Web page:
When we work in social justice, specificity matters.
Social justice encompasses the disruption and replacement of many interlocking systems of oppression that include poverty, misogyny, violence, and racism. However, the practical application of social justice is anything but all-encompassing. When I hear someone say “we’ve got to fix poverty,” which I heard just this week, I understand that they mean well, but the statement is meaningless. When I talk about social justice, there are some who initially act like co-conspirators. They get excited. They talk about politics and how we need to do more. They’re engaged up until the moment I start talking about reparations, about work requirements and Medicaid, about the Hyde Amendment, and about asset limits. At that point I become too radical for polite conversation. And that’s because as we get into specifics, people (with privilege) start to see parts of their hard-earned all-American pie being taken from them.
But we have to get specific. As we get specific, we give texture to intersections, to how oppressions work together to marginalize individuals. As we get specific, we start talking about solutions. As we get specific, we normalize the implementation of corrections as social justice. Specifics get us closer to actual justice.
So how, specifically, do we do this? Talk in specifics and put your resources toward rectifying specific injustices. We can have more challenging but more worthwhile conversations about specifics, about violence against women, about the gag order on using words such as “transgender” and “science-based” in government agencies, and about people’s lived experiences. When people say misogyny is bad, ask them to get specific. Ask them how they’d fix it, and don’t let them settle for “I don’t know.” We do know. Justice requires a redistribution of resources and, often, these are resources that we’ve been encouraged and conditioned not to give up by white supremacy and neoliberalism. We must devote resources to people, organizations, and movements that can do the work better and have lived the particulars of the oppression we want to change.
Here at the American Humanist Association, we are continuing to work on our specifics and channeling our resources to organizations and people who are better situated to do the work. That is why we will be at the March for Black Women on Saturday, September 29 here in Washington, DC. Please join us on the corner of 7th Street SW and Jefferson Drive SW at 9 a.m. As co-sponsors for the march, we sign onto the following—necessarily specific—demands put forth by the organizers and hope you will join us as we create the change we want to see in the world.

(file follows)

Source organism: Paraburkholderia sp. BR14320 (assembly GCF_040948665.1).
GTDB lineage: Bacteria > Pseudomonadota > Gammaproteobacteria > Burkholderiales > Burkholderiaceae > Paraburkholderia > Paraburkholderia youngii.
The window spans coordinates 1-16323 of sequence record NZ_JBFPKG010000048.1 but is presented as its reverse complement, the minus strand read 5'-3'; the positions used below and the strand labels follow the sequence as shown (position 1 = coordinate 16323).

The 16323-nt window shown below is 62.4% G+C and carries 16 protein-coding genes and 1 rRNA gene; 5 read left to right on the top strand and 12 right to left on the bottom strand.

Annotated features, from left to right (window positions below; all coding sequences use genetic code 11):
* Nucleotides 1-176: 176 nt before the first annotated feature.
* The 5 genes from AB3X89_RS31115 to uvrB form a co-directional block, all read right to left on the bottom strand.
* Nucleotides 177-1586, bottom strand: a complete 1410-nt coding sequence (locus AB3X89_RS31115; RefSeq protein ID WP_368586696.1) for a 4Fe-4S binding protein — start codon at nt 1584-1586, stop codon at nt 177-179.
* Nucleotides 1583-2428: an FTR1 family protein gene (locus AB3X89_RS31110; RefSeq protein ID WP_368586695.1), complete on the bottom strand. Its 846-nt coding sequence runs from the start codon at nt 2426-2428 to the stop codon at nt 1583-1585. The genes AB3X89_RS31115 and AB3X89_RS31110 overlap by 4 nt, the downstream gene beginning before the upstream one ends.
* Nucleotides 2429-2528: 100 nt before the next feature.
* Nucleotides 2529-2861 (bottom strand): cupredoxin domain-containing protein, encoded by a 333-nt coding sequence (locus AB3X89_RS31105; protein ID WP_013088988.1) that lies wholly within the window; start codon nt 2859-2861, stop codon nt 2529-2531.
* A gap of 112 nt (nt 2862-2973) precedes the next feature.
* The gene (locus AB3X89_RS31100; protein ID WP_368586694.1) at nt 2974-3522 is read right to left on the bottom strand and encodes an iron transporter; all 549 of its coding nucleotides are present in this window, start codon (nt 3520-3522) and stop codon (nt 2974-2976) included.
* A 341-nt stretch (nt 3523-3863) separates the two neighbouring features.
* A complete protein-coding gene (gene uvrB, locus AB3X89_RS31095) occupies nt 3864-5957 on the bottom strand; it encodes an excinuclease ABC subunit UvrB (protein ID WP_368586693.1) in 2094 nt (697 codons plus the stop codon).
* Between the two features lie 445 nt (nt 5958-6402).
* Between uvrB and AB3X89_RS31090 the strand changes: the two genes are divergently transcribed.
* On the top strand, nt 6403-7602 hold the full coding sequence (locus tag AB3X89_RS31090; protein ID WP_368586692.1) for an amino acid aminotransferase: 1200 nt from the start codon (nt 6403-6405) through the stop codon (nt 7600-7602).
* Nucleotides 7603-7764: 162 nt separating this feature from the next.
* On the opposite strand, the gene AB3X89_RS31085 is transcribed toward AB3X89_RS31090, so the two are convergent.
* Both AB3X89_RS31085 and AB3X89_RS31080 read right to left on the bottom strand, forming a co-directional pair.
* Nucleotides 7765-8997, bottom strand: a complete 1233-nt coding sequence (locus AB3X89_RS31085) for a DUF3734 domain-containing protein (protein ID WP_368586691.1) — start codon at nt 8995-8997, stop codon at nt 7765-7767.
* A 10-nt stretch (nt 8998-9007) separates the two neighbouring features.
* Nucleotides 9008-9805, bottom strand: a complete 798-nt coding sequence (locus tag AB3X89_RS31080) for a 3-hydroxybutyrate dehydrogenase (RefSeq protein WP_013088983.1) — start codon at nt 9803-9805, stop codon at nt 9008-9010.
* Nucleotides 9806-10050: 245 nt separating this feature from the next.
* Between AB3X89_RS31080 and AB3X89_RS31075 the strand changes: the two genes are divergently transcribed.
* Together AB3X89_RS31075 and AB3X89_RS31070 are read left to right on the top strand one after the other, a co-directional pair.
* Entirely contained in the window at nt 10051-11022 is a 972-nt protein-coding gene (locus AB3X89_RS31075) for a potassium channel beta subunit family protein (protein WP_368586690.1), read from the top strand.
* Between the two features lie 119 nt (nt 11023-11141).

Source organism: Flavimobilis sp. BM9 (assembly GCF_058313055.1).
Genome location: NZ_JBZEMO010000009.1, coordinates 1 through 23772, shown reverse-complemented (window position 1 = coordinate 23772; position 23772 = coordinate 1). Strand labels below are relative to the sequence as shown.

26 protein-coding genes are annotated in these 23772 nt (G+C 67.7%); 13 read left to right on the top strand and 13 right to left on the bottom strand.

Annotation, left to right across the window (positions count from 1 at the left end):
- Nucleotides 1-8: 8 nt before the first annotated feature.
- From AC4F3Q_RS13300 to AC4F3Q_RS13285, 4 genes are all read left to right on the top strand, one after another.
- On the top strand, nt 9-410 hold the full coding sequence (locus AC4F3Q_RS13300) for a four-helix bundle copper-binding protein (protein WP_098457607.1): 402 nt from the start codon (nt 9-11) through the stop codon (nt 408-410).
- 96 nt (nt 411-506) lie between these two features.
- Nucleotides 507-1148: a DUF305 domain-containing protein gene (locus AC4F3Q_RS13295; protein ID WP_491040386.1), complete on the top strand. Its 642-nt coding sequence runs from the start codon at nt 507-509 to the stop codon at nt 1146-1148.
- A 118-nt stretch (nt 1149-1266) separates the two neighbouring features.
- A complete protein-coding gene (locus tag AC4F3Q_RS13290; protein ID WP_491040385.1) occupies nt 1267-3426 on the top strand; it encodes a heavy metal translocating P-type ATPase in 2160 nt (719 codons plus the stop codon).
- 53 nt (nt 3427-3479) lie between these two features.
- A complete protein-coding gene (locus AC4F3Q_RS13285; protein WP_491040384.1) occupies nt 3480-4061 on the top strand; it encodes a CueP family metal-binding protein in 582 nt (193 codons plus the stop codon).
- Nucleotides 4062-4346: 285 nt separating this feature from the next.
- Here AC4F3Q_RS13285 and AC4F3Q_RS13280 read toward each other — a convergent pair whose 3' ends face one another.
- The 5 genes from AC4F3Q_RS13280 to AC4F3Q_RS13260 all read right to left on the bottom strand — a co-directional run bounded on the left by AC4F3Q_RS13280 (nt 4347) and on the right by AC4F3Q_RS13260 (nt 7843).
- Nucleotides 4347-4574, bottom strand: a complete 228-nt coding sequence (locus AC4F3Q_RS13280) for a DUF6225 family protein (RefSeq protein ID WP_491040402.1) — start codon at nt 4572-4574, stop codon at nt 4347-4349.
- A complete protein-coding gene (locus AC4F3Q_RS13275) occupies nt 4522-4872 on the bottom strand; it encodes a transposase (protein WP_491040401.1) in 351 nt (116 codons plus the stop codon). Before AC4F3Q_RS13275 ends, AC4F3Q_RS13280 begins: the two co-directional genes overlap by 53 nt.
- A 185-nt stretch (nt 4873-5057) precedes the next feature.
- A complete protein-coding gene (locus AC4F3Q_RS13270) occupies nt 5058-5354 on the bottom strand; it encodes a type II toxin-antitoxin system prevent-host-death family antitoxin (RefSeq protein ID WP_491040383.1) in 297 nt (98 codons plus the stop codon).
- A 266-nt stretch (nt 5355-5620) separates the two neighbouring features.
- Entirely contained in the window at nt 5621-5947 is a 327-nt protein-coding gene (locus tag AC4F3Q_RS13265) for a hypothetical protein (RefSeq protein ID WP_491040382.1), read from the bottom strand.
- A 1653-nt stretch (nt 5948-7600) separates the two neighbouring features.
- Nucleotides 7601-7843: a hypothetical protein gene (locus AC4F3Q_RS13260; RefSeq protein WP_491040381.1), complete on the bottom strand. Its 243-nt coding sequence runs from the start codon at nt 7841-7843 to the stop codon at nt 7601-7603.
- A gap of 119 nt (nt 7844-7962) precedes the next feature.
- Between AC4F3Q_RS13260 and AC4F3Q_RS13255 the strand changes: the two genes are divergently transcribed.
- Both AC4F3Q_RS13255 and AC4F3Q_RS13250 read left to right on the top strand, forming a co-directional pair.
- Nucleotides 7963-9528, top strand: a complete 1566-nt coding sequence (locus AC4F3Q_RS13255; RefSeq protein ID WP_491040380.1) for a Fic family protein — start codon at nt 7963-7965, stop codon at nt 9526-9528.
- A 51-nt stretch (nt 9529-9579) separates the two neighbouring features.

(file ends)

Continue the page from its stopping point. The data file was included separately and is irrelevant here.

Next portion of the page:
- Full reauthorization of the Violence Against Women Act set to expire on September 30, 2018.
- That our political hopefuls center [the narratives of Black women] and increase their focus on intersectional women’s concerns like poverty, the lack of access to affordable housing, their full reproductive rights, immigration protections, and more access to resources to develop culturally specific practices that equally center the most vulnerable.
- Removal of the almost-forgotten gag order that forbids advocacy- and prevention-focused agencies from using the following words: “transgender,” “fetus,” “vulnerable,” “science-based,” “evidence-based,” “diversity,” and “entitlement,” because it promotes the erasure of what we face and escalates the threat of violence.
- Place all gender-violence and other so-called private matters traditionally relegated to private domains into the arena of public political debates as part and parcel to this critical moment.
- Given our contributions to this nation since its founding and to the communities within it, place our lives as central to contemporary political agendas. As we face VAWA reauthorization, end the practice of leaving women out of conversations, especially those of us in Black communities who make it our life’s work to struggle humbly and diligently, putting our whole selves on the line to address sexual exploitation and assault, and on a daily basis come face-to-face with rape survivors and at times their harm-doers. None of our stories should be forgotten or erased. We are “calling-in” community to delve further within our own individual and social experiences and unearth what the historical and contemporary truths are about gender violence, resistance, and persistence by Black women. Honor the past that is ever present. Honor what it takes for survivors of our current systems to take flight to freedom.